21 May 2013
Now, clinical trials to require patient nod on camera
To safeguard the interests of patients participating in clinical trials, their informed consent will soon have to be audio-visually recorded. The move will ensure unsuspecting patients are not recruited without adequate information and counselling about the pros and cons of a drug trial.
The Drug Technical Advisory Board (DTAB) that advises the Centre on scientific matters recently gave its nod for incorporating the change and making it a law.
“Digital consent, as much as it will safeguard the interest of a patient, will also make the process of counselling more transparent,” a senior government official said. “This will ensure that no one is blindly made to sign some papers. More importantly, it will show how much the participants are informed about the possibility of failure or side effects.”
The Centre last year informed the Supreme Court that as many as 2,644 people died during the clinical trials of 475 new drugs on humans between 2005 and 2012. Serious adverse events of deaths during the clinical trials were 2,644, of which 80 deaths were directly attributable to the clinical trials, said the Centre.
The numbers forced the government to bring in more regulation, such as digital consent-taking.
The official said that necessary steps to include the proposal in the drugs and cosmetics rules had also been initiated. The law says an investigator is supposed to counsel and explain every detail that the trial may entail before seeking the patient’s signature.
“In reality, those indulging in unethical clinical trials just lure the patients and make them sign the documents,” Dr Anand Rai of Clinical Trial Victims Help Group said. “There have been cases when doctors have recruited 150 children to participate in a trial within three hours. Here, it is anyone’s guess how much counselling was done.”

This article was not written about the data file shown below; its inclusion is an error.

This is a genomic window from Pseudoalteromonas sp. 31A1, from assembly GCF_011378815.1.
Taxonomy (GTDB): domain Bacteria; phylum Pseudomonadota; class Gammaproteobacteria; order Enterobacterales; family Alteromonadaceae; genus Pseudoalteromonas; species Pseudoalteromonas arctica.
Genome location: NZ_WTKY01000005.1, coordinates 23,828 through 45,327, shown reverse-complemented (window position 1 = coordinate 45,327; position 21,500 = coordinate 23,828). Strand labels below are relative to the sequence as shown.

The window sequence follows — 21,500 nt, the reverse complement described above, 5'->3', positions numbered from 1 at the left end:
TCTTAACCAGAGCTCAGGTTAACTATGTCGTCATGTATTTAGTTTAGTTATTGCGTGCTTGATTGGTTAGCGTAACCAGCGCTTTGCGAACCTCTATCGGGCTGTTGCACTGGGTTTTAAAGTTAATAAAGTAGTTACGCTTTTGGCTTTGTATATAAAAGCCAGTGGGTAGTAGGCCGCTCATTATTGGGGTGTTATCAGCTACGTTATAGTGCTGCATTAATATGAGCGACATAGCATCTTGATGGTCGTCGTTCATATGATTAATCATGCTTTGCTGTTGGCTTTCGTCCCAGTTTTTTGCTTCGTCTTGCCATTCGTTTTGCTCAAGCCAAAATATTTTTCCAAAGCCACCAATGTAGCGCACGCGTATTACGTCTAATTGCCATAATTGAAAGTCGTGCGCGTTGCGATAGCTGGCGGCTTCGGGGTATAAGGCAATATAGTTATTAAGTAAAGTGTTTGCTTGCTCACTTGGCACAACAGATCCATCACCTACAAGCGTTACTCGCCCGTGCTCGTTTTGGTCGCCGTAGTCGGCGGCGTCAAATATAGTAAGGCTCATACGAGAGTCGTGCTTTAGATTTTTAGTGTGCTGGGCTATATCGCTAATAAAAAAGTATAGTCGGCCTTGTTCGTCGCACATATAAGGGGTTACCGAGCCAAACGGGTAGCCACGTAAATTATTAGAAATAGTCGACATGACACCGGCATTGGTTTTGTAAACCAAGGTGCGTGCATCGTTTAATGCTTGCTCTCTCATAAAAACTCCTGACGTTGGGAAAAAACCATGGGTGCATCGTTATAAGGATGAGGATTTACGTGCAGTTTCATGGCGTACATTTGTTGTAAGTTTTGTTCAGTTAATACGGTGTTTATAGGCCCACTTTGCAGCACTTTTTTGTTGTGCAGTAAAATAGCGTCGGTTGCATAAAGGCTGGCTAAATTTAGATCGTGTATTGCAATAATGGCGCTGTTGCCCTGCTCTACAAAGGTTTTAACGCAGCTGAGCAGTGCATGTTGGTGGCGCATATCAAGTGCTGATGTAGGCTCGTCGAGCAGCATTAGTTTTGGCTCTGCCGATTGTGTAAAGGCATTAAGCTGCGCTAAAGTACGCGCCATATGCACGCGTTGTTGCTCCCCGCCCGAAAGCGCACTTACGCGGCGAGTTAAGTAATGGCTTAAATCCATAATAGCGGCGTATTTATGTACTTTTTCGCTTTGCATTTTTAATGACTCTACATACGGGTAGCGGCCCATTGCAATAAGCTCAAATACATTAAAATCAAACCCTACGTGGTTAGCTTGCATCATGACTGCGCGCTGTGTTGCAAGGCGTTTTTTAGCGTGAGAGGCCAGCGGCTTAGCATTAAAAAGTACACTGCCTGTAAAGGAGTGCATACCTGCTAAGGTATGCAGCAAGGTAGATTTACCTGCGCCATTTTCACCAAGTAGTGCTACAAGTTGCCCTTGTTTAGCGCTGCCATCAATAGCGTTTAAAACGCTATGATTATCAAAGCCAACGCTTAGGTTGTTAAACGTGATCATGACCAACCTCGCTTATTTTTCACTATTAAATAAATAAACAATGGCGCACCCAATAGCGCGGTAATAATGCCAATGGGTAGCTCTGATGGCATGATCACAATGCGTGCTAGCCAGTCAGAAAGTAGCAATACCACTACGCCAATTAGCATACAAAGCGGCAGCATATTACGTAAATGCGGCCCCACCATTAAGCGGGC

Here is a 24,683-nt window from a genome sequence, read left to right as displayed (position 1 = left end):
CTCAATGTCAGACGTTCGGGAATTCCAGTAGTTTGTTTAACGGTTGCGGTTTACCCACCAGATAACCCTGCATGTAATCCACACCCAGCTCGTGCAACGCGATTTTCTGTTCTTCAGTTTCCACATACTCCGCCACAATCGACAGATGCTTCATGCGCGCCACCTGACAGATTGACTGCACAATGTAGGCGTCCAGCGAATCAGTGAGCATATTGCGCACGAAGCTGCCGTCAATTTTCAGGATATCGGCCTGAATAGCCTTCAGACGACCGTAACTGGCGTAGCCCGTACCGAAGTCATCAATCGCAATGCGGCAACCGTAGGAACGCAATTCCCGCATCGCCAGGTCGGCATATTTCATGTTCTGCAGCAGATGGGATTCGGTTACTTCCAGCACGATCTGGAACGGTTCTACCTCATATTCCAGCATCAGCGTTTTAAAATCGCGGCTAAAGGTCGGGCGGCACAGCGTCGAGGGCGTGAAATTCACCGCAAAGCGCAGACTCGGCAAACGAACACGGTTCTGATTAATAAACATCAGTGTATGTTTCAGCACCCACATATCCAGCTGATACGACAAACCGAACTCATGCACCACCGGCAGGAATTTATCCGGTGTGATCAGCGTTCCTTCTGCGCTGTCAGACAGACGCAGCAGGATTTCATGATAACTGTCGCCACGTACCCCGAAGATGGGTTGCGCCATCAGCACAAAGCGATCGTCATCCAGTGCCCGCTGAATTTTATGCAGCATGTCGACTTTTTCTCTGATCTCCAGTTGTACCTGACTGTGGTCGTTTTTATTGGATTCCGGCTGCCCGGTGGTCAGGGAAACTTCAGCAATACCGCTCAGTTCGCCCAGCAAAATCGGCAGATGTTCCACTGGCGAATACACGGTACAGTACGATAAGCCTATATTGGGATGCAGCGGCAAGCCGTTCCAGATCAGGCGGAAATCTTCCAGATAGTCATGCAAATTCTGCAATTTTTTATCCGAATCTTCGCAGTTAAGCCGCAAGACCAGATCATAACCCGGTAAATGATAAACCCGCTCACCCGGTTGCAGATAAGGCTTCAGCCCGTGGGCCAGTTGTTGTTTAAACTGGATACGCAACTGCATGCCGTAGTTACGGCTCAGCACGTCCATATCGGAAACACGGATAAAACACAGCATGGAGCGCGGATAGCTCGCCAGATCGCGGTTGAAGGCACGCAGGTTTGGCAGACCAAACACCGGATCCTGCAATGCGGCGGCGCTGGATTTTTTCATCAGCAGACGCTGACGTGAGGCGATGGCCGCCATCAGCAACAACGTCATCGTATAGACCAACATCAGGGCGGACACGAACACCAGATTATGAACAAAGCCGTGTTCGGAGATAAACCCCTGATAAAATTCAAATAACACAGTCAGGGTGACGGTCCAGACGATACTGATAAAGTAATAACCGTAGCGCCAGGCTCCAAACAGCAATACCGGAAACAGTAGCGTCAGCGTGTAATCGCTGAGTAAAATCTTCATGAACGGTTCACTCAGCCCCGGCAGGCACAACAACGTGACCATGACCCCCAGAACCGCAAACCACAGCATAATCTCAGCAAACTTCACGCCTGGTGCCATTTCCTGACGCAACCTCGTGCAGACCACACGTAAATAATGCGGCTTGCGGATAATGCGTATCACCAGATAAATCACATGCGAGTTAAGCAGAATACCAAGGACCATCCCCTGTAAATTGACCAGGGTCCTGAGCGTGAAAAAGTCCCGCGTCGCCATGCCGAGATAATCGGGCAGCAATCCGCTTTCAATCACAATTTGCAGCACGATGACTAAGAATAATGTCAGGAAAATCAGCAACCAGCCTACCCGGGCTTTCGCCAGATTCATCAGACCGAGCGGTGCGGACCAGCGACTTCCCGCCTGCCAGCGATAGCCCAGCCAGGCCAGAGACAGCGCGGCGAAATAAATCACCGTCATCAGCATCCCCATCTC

He said most trial sites do not even have counsellors.
The stakeholders are divided on whether digital consent will cleanse or further push the industry into a crisis. The once-blooming medical research field that was clocking a 30% growth has plummeted to registering just about 262 trials last year and six till January this year.
“It is a positive step but may pose logistic challenges when it comes to community research involving lakhs,” said thoracic surgeon Dr CS Pramesh from the Tata Memorial Hospital in Parel.
Industry insiders say they have other regulations related to compensation or delayed approvals to deal with first.
“It actually should not be very difficult,” Dr Vandana Gupta, representative of V care foundation, a support group for cancer patients, said. “The investigator can simply do the recording when he or she is counselling the patient.”